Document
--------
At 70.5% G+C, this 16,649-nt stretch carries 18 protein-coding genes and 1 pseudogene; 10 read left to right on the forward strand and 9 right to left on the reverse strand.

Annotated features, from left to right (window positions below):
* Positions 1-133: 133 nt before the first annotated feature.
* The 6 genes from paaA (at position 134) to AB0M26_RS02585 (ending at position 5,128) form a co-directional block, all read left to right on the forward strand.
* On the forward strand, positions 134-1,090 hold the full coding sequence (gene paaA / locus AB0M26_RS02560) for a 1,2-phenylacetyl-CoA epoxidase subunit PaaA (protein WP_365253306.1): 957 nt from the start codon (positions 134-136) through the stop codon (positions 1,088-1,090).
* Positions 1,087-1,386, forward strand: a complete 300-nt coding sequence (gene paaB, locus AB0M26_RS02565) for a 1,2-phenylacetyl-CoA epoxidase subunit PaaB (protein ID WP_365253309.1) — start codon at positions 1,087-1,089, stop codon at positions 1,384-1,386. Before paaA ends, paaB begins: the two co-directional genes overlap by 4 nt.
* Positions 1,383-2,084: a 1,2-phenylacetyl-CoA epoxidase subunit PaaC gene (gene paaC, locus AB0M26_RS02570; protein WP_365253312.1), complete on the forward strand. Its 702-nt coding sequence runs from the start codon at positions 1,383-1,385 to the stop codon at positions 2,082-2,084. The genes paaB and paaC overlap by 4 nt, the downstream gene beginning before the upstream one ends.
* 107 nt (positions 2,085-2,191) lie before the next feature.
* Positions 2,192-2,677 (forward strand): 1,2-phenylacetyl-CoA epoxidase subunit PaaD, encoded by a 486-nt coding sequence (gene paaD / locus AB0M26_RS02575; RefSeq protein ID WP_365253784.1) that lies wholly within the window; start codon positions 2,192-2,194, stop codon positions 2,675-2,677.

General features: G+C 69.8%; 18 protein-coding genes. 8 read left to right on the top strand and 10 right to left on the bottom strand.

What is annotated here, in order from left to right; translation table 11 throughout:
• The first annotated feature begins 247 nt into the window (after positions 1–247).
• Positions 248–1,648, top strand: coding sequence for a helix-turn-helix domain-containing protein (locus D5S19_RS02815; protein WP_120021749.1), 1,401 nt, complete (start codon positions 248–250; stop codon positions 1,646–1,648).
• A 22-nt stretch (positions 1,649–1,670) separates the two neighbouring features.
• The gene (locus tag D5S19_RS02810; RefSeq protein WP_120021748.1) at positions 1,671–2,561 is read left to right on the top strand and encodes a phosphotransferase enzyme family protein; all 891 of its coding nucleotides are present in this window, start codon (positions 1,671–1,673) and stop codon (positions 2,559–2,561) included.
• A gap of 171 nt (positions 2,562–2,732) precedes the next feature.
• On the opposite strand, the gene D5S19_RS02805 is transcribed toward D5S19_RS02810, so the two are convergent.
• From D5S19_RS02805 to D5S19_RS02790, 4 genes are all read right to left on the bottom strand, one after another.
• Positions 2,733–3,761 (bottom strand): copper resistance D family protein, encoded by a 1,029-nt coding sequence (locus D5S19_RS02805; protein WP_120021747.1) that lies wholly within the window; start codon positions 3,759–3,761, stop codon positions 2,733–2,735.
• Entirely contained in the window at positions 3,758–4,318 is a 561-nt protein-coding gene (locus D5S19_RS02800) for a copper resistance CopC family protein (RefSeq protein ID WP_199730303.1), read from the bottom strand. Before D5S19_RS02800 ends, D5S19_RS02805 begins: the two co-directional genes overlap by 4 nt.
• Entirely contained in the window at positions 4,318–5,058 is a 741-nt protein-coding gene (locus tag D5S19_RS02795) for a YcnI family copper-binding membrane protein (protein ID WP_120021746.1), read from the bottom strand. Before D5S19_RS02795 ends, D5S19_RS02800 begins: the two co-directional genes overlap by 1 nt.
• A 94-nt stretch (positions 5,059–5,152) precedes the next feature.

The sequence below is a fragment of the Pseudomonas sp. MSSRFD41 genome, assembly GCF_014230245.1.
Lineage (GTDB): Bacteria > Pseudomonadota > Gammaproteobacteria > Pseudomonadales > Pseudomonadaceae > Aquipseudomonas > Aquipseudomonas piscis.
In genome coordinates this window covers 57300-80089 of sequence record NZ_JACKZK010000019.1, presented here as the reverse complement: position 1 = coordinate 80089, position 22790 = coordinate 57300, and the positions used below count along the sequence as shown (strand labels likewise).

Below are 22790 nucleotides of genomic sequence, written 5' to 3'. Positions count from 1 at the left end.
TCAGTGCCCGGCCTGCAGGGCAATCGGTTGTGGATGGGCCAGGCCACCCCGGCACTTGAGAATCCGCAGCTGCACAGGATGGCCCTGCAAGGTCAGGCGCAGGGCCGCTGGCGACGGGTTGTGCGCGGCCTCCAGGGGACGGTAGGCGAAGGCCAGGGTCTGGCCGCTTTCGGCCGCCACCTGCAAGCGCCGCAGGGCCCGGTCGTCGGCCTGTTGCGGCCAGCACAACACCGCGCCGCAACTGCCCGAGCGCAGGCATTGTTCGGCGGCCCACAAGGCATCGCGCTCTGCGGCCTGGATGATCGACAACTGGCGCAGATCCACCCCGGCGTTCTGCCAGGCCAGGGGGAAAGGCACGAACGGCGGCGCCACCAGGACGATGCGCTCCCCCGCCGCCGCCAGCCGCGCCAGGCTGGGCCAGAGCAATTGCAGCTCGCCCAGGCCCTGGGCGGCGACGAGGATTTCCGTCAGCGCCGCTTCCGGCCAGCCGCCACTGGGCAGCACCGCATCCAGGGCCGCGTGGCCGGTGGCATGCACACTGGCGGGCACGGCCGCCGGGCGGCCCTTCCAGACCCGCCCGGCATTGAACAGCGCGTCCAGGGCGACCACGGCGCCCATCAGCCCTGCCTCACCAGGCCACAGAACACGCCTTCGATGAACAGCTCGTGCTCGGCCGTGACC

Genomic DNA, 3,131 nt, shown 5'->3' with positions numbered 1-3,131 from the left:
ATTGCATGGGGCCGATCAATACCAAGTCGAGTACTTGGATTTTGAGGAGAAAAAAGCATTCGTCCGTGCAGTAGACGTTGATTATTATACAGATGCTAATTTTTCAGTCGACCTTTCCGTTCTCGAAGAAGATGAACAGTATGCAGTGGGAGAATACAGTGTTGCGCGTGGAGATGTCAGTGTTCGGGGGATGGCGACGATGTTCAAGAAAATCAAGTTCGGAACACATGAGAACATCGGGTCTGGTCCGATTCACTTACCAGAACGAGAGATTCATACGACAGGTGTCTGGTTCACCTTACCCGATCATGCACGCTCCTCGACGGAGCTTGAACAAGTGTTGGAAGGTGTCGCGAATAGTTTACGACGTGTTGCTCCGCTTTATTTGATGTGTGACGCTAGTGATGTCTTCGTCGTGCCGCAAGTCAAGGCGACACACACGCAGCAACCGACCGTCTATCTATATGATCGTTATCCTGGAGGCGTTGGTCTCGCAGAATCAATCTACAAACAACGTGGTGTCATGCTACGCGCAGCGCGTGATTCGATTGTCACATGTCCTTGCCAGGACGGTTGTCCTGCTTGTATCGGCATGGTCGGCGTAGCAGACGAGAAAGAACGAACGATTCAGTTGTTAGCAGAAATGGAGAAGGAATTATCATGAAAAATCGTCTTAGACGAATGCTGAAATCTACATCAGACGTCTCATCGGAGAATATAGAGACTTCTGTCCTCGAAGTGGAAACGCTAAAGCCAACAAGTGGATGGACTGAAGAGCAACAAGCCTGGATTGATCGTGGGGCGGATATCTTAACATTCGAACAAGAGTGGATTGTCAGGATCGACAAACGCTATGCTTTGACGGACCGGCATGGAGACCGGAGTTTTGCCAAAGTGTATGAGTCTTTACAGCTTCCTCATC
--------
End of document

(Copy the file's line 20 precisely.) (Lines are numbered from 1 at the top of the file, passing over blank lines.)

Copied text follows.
• Entirely contained in the window at positions 3,758–4,318 is a 561-nt protein-coding gene (locus D5S19_RS02800) for a copper resistance CopC family protein (RefSeq protein ID WP_199730303.1), read from the bottom strand. Before D5S19_RS02800 ends, D5S19_RS02805 begins: the two co-directional genes overlap by 4 nt.